Buttigieg said that rural America plays a crucial role in the country’s economy but that it’s been ignored by the government.
“Rural Americans today die younger than urban Americans. Farm income has plummeted, more workers are sinking into poverty, and job growth is lagging compared to urban areas. Opioids are ravaging a generation. Access to quality health care, including mental health care, is often literally out of reach. Parents are wondering if their kids will have the opportunity to thrive where they grew up. For many young people the answer is ‘no,’ and they are fleeing to cities to find jobs,” he wrote.
Buttigieg said that he would invest up to $500 million for 1,000 Regional Innovation Clusters, which is an existing program helping connect federal and regional partners. Another $200 million would support efforts by state and local governments to develop regional strategies.
Buttigieg said he’d support the Rural Innovation Challenge, which will match one dollar in federal grant funding for each dollar of state or private investment, up to $100,000 for each one, to the 1,000 most promising rural businesses.
Support for apprenticeships was a big part of the plan and the mayor said he’d expand access to apprenticeships and other “earn-and-learn” opportunities, such as paid internships and technical education.
“Pete will double apprenticeships and expand access to other ‘earn-and-learn’ opportunities (such as traditional and virtual apprenticeships, paid internships, and career and technical education programs for high schoolers). These opportunities directly align workforce needs with hands-on experience and classroom instruction,” the campaign said in the plan.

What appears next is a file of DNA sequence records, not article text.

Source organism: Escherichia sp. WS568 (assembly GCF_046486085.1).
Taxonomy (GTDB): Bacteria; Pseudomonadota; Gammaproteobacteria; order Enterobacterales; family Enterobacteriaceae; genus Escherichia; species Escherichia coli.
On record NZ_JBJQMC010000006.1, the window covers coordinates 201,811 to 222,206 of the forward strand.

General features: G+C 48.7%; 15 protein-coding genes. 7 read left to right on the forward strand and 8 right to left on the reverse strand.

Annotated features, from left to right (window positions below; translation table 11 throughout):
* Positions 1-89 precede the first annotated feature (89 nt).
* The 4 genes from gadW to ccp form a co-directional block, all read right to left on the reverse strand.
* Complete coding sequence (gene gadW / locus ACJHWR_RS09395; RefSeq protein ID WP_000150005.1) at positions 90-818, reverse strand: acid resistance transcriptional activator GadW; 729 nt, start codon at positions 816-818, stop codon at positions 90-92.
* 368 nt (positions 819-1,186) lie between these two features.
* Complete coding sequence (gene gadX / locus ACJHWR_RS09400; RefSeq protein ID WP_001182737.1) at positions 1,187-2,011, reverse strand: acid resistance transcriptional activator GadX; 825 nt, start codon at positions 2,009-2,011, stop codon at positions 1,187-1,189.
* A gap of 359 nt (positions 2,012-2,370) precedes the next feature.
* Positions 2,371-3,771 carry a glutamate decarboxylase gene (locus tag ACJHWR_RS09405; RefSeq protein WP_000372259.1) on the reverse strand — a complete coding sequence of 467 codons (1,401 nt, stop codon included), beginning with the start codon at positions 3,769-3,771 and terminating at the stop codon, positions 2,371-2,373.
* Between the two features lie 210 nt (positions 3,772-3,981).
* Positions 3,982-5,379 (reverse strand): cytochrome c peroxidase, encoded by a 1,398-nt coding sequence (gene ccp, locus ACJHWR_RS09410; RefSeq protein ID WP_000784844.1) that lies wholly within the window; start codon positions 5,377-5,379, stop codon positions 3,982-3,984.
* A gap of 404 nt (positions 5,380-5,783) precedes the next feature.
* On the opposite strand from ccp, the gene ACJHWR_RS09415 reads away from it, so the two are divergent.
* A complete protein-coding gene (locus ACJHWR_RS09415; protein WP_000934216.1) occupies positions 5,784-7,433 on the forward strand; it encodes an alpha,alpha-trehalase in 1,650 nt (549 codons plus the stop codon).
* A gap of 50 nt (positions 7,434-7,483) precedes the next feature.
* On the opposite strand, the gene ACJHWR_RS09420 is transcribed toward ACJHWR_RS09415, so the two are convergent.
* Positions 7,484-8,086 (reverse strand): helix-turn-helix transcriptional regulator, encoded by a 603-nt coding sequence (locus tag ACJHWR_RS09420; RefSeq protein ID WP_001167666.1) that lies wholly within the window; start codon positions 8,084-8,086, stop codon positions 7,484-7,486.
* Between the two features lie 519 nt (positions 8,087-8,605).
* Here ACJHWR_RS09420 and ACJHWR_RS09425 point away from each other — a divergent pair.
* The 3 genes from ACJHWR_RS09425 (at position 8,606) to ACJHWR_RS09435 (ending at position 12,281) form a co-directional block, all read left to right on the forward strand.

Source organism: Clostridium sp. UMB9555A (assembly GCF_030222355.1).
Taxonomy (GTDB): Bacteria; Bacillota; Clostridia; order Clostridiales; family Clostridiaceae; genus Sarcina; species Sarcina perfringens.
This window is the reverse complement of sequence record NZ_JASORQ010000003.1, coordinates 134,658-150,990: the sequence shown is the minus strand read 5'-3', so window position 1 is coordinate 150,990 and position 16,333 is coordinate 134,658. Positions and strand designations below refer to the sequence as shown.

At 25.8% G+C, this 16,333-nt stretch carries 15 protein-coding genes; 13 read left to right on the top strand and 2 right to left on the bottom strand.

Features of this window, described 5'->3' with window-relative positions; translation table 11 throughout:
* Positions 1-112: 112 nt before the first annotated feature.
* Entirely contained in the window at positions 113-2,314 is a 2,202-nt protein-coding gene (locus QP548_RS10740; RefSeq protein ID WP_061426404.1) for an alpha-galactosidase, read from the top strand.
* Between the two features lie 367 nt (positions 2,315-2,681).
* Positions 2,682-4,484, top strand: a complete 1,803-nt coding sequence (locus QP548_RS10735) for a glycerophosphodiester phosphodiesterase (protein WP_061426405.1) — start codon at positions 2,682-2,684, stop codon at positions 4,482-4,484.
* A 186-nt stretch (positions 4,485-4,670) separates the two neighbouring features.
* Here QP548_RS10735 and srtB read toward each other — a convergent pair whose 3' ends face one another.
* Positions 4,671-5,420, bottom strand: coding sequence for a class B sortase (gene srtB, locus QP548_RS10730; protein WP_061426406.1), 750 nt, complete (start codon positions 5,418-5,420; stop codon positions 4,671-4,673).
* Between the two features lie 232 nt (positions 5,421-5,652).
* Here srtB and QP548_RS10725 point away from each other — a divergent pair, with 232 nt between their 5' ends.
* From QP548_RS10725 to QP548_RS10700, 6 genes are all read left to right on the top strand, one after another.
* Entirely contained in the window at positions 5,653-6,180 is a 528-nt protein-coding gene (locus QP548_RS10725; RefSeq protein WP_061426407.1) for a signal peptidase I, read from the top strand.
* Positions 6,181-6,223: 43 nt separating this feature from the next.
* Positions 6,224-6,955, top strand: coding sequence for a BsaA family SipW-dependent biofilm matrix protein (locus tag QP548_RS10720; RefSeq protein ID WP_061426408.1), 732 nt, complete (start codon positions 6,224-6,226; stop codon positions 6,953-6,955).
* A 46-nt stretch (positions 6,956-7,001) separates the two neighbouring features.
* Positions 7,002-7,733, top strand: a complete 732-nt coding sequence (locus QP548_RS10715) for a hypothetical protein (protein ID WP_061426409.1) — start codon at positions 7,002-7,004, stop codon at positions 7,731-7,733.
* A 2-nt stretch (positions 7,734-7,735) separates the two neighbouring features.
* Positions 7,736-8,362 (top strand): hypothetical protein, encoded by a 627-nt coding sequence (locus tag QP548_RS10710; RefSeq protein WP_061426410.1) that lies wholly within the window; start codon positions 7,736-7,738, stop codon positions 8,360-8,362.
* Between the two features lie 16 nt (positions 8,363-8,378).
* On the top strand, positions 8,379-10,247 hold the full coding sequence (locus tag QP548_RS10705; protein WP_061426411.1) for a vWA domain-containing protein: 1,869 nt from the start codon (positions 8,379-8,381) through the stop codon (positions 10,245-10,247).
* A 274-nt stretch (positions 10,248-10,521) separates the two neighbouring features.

“The current apprenticeship system enrolls fewer than 600,000 apprentices each year. When Pete is President, he will invest up to $5 billion over the next decade to ensure an apprenticeship program in a growing industry is available within 30 miles of every American.”
“Community-based non-profit organizations will be able to form American Apprenticeship Academies, eligible for startup funds, to begin new apprenticeship programs in rural and other underserved areas. Pete’s Department of Labor will assist these new academies in proactively engaging employers, workers, community colleges, tribal organizations, unions, and other organizations that make apprenticeships work. His plan will maintain the high quality and protections for apprentices in the registered apprenticeship system. It will hold programs accountable for ensuring apprentices learn transferable skills, succeed in the workforce, and see their wages increase along with their experience and education,” the campaign added.
Other aspects of the plan include: investing $80 billion to expand access to high-speed Internet to underserved and unserved communities, providing student loan forgiveness for teachers, increasing Title I funding to support higher teacher pay, provide free public college for low- and middle-income students, push for a $15 federal minimum wage, and invest $25 billion for schools serving minorities.
It wasn’t clear where the money for the investments would come from.
Buttigieg’s latest plan came as the Iowa kernel poll showed him with strong support.
The poll, taken by WHO-TV at the Iowa State Fair and featuring people putting a kernel of corn into the jar of their favored candidate, showed Puttigieg with 16 percent support, tied for second with Sen. Elizabeth Warren (D-Mass.) behind former Vice President Joe Biden.
Other polls have shown Buttigieg with lower support. The RealClearPolitics poll average, which compiles all the latest polls, shows Buttigieg with 6.3 percent support, behind Biden, Warren, and Sens. Bernie Sanders (I-Vt.) and Kamala Harris (D-Calif.)
Some commentators have noted that Biden, Warren, and Sanders appear to be on the first-tier while Harris and Buttigieg are on the second tier. The rest of the 20-something contenders all have two percent or less support, making them the third-tier.